MILES O’BRIEN: Nothing shines like polished silver.
But keeping the tarnish at bay is never ending work, and polishing isn’t just a pain. It also rubs away
some of the precious metal, whether it’s your grandmothers silver bowl or an
18th Century museum treasure. TERRY DRAYMAN-WEISSER: So we’re always
looking for some kind of barrier that will protect the surface so that
you don’t have to keep polishing. MILES O’BRIEN: At the Walters Art Museum
in Baltimore, the barrier of choice is lacquer brushed on by hand.
Often it affects the color. RAY PHANEUF: The art conservators have an
expert eye and they say, “oh, it has a bluish cast”. All right. MILES O’BRIEN: With support from the National
Science Foundation, Material Scientist Ray Phaneuf and his team are working with the museum producing
a protective coating so thin you can’t see it with the naked eye. Using a special reactor
inside a clean room, they produce nanometer thick films of aluminum oxide. The films conform
to the recesses and protrusions of the silver, creating a protective barrier. RAY PHANEUF: The method that we use to a
–to apply it is called atomic layer deposition. So literally we’re able to control the thickness of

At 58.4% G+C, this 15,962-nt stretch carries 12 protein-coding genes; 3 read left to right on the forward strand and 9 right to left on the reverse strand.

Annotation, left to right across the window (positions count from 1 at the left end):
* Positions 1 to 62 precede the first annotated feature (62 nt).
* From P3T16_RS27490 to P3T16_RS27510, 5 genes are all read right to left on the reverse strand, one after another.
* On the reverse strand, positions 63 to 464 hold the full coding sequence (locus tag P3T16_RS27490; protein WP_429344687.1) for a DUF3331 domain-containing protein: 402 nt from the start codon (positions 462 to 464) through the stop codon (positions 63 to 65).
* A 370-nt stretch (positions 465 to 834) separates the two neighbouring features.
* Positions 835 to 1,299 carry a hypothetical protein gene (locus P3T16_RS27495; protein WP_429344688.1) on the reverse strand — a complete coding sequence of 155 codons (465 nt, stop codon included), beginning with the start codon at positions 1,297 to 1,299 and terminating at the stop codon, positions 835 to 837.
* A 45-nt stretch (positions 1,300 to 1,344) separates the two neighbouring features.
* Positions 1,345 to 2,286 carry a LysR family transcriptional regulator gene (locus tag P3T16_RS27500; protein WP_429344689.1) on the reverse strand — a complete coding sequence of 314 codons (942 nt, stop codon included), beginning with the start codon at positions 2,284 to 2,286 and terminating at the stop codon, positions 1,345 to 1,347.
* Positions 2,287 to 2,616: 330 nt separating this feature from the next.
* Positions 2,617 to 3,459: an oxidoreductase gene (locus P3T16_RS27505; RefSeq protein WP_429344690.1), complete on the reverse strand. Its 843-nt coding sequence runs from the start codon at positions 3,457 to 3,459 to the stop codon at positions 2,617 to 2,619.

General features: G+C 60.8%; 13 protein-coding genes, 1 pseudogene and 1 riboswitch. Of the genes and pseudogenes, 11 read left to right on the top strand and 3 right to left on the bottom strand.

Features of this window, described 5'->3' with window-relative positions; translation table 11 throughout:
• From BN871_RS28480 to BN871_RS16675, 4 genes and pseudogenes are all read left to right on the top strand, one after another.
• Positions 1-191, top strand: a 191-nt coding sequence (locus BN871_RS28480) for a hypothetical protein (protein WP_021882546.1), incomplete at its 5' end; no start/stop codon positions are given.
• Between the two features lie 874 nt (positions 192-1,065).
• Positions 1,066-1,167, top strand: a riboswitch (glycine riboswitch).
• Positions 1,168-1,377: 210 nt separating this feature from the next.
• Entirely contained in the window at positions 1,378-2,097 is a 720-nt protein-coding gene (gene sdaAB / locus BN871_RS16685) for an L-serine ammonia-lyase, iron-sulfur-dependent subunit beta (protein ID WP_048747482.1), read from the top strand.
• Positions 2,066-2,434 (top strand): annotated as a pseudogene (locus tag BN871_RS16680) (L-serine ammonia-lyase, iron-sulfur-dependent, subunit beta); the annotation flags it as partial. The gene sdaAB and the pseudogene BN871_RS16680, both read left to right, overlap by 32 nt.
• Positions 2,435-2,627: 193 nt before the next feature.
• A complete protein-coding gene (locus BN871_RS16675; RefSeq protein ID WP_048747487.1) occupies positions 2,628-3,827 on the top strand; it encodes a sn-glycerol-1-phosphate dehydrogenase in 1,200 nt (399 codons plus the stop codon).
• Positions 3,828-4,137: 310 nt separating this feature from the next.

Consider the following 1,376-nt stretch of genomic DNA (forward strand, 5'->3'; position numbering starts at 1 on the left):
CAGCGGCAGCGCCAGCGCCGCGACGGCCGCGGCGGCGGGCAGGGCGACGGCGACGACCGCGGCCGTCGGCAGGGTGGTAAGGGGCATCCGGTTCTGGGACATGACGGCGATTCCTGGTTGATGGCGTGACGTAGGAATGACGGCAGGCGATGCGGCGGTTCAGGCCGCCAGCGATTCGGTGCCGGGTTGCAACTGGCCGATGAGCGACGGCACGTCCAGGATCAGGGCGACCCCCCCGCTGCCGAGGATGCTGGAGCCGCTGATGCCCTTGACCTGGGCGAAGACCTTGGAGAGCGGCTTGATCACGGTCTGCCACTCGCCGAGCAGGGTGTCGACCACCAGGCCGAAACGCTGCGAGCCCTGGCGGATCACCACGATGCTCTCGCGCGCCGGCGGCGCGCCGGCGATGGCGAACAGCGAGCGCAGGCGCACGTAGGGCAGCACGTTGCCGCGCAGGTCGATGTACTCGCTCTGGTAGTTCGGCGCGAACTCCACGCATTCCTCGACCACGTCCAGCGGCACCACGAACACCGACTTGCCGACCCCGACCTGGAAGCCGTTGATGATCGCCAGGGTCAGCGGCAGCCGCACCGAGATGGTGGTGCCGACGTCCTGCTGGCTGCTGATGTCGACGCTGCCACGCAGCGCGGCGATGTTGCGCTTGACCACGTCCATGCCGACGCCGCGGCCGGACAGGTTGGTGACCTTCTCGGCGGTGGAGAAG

the film at a–at a subnanometer level. An atom is one one-hundred thousandth of the
thickness of a human hair. MILES O’BRIEN: Conservators say atomic layer
deposition, or ALD, will have to pass rigorous testing before they use it to protect these
irreplaceable treasures. MALE: That’s the actual active element
of any spectrometer. MILES O’BRIEN: In the lab, they measure how
light reflects off the surface of a test wafer and how the ALD coating affects its color.
Another test measures how quickly sulfur penetrates the coated wafer. Sulfur is what tarnishes silver.
This helped scientist’s figure out how long a barrier will last. RAY PHANEUF: If we can increase the–
the lifetime of these films to a century, we may not need to do this very often. MILES O’BRIEN: Conservators wont give ALD
a thumbs up until they can show it works better than the lacquers they’re using now,
which have to be reapplied every decade or two. TERRY DRAYMAN-WEISSER: And also we’re
concerned about how it is removed. Right now with the lacquer,
you can remove it with solvents. MILES O’BRIEN: If ALD proves a shining success,
works like these will remain at their best for future generations to enjoy. For Science Nation I’m Miles O’Brien.